Anne Frank died in a Nazi concentration camp at least a month earlier than her official date of death, according to a new study published on Tuesday.
- Imagining if Anne Frank Had Lived
- Anne Frank's Last Living Relative Dies at 89
- Anne Frank Family Slams Book About Fictional Love Affair
- Has Anne Frank’s Betrayer Been Found?
- Anne Frank's Camp Companion Is Still Running at 84
"New research... has shed fresh light on the last days of Anne Frank and her sister Margot," the Anne Frank House in Amsterdam said on Tuesday, which was the official anniversary of her death.
"Their deaths must have occurred in February 1945," the foundation said in a statement reported by the website of the NDTV television channel.
The deaths of Anne Frank and her younger sister Margot in the Bergen-Belsen concentration camp in northern Germany were noted as between 1-31 March by the Red Cross at the time.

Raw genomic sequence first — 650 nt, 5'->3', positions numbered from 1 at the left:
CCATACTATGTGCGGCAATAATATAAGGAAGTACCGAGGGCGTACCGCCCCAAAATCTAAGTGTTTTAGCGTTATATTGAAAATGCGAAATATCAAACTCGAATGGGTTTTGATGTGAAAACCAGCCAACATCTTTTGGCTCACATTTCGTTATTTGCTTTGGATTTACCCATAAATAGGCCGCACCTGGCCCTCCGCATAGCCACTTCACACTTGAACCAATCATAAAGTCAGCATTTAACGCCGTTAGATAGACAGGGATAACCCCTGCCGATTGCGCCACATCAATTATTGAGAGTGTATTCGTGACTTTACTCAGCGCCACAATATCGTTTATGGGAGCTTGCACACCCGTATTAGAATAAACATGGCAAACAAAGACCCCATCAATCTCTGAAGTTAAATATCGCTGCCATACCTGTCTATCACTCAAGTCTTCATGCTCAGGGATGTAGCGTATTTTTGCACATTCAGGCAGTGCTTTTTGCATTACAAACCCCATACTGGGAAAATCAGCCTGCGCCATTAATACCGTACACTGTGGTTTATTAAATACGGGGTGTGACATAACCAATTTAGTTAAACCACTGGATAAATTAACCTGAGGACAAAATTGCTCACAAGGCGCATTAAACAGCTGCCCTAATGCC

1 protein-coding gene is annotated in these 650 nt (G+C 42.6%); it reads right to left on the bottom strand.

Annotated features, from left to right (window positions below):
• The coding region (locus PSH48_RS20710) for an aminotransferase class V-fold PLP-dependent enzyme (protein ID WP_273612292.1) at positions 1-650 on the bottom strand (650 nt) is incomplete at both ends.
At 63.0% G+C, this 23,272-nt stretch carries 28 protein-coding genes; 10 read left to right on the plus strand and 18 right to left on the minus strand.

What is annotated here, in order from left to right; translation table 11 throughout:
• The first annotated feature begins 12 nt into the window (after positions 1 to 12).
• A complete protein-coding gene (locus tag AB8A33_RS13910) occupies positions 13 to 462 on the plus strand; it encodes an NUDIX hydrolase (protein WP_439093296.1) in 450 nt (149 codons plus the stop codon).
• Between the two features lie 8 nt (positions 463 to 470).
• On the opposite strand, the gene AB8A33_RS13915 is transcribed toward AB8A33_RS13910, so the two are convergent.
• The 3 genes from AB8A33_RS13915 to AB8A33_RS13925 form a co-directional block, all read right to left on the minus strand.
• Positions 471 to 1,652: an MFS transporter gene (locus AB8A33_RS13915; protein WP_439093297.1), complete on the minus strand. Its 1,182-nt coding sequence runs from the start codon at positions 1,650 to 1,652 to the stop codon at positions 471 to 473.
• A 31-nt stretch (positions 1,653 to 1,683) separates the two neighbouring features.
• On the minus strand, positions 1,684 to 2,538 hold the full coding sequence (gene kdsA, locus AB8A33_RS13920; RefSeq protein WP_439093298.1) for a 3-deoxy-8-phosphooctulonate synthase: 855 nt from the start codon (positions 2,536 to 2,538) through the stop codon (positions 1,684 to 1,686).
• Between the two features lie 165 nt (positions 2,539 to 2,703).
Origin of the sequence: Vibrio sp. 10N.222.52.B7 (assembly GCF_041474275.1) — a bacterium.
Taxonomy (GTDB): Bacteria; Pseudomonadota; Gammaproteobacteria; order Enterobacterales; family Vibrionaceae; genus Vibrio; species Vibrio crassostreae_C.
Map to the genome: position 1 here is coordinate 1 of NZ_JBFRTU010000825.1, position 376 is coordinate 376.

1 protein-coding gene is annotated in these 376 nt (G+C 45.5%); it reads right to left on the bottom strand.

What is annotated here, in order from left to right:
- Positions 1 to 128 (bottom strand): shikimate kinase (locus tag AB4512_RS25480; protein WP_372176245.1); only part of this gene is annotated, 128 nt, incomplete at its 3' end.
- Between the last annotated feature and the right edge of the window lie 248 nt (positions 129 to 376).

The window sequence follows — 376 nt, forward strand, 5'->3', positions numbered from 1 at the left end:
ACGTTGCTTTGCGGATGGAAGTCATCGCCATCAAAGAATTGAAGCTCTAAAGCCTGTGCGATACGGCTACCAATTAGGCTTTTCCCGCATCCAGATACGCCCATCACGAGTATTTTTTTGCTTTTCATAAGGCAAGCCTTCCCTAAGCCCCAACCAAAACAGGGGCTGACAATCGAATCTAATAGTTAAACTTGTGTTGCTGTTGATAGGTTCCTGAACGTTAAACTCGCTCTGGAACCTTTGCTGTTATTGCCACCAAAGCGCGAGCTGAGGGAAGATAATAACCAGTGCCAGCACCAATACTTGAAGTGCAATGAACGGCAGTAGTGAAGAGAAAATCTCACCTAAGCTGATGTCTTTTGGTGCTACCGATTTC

Dutch authorities later set the official date as March 31.
The new study attempts to trace the sisters' journey, first to Auschwitz-Birkenau in central Poland, then to Bergen-Belsen in November 1944, as the Russian army closed in from the east.
It uses archives from the Red Cross, the International Tracing Service and the Bergen-Belsen Memorial, together with "as many eyewitness testimonies and survivors as possible."
Four survivors reported that Anne and Margot showed symptoms of typhus by late January 1945.
"Most deaths of typhus occur around 12 days after the first symptoms appeared," the new study said, quoting the Dutch National Institute for Public Health and the Environment.
"It is therefore unlikely that they survived until the end of March," the Anne Frank House said.
The exact date is unknown but one of the surviving witnesses, Rachel van Amerongen said: "One day they simply weren't there anymore."